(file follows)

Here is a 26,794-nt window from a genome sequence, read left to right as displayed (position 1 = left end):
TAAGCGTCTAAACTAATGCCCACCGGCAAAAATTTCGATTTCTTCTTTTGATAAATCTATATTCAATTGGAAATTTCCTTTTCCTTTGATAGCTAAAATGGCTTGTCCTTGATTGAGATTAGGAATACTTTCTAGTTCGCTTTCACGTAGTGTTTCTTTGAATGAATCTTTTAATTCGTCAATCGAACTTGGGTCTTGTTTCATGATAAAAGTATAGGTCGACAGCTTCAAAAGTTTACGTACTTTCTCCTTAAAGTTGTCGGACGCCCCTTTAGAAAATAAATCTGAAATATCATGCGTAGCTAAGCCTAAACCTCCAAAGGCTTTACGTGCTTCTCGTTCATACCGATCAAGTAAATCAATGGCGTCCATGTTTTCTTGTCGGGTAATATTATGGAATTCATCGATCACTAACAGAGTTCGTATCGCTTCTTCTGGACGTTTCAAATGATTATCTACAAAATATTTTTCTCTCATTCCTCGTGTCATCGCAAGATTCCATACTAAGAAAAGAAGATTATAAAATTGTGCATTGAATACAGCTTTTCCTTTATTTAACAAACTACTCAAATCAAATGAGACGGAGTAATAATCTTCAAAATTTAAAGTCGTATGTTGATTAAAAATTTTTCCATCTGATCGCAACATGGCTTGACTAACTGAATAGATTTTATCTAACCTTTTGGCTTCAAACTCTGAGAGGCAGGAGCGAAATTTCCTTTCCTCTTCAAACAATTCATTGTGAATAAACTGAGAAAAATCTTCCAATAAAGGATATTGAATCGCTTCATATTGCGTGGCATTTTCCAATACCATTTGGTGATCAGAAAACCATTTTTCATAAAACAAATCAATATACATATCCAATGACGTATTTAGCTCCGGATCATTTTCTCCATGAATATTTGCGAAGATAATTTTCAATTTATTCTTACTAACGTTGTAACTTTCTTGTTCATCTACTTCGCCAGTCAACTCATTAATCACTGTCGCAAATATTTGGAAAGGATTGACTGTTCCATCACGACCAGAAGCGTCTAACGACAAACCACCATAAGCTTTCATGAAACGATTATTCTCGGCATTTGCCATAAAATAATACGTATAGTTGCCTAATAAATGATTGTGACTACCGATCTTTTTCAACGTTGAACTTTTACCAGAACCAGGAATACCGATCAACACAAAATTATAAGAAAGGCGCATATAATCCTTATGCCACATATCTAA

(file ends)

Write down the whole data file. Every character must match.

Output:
Here is a 26,794-nt window from a genome sequence, read left to right as displayed (position 1 = left end):
TAAGCGTCTAAACTAATGCCCACCGGCAAAAATTTCGATTTCTTCTTTTGATAAATCTATATTCAATTGGAAATTTCCTTTTCCTTTGATAGCTAAAATGGCTTGTCCTTGATTGAGATTAGGAATACTTTCTAGTTCGCTTTCACGTAGTGTTTCTTTGAATGAATCTTTTAATTCGTCAATCGAACTTGGGTCTTGTTTCATGATAAAAGTATAGGTCGACAGCTTCAAAAGTTTACGTACTTTCTCCTTAAAGTTGTCGGACGCCCCTTTAGAAAATAAATCTGAAATATCATGCGTAGCTAAGCCTAAACCTCCAAAGGCTTTACGTGCTTCTCGTTCATACCGATCAAGTAAATCAATGGCGTCCATGTTTTCTTGTCGGGTAATATTATGGAATTCATCGATCACTAACAGAGTTCGTATCGCTTCTTCTGGACGTTTCAAATGATTATCTACAAAATATTTTTCTCTCATTCCTCGTGTCATCGCAAGATTCCATACTAAGAAAAGAAGATTATAAAATTGTGCATTGAATACAGCTTTTCCTTTATTTAACAAACTACTCAAATCAAATGAGACGGAGTAATAATCTTCAAAATTTAAAGTCGTATGTTGATTAAAAATTTTTCCATCTGATCGCAACATGGCTTGACTAACTGAATAGATTTTATCTAACCTTTTGGCTTCAAACTCTGAGAGGCAGGAGCGAAATTTCCTTTCCTCTTCAAACAATTCATTGTGAATAAACTGAGAAAAATCTTCCAATAAAGGATATTGAATCGCTTCATATTGCGTGGCATTTTCCAATACCATTTGGTGATCAGAAAACCATTTTTCATAAAACAAATCAATATACATATCCAATGACGTATTTAGCTCCGGATCATTTTCTCCATGAATATTTGCGAAGATAATTTTCAATTTATTCTTACTAACGTTGTAACTTTCTTGTTCATCTACTTCGCCAGTCAACTCATTAATCACTGTCGCAAATATTTGGAAAGGATTGACTGTTCCATCACGACCAGAAGCGTCTAACGACAAACCACCATAAGCTTTCATGAAACGATTATTCTCGGCATTTGCCATAAAATAATACGTATAGTTGCCTAATAAATGATTGTGACTACCGATCTTTTTCAACGTTGAACTTTTACCAGAACCAGGAATACCGATCAACACAAAATTATAAGAAAGGCGCATATAATCCTTATGCCACATATCTAA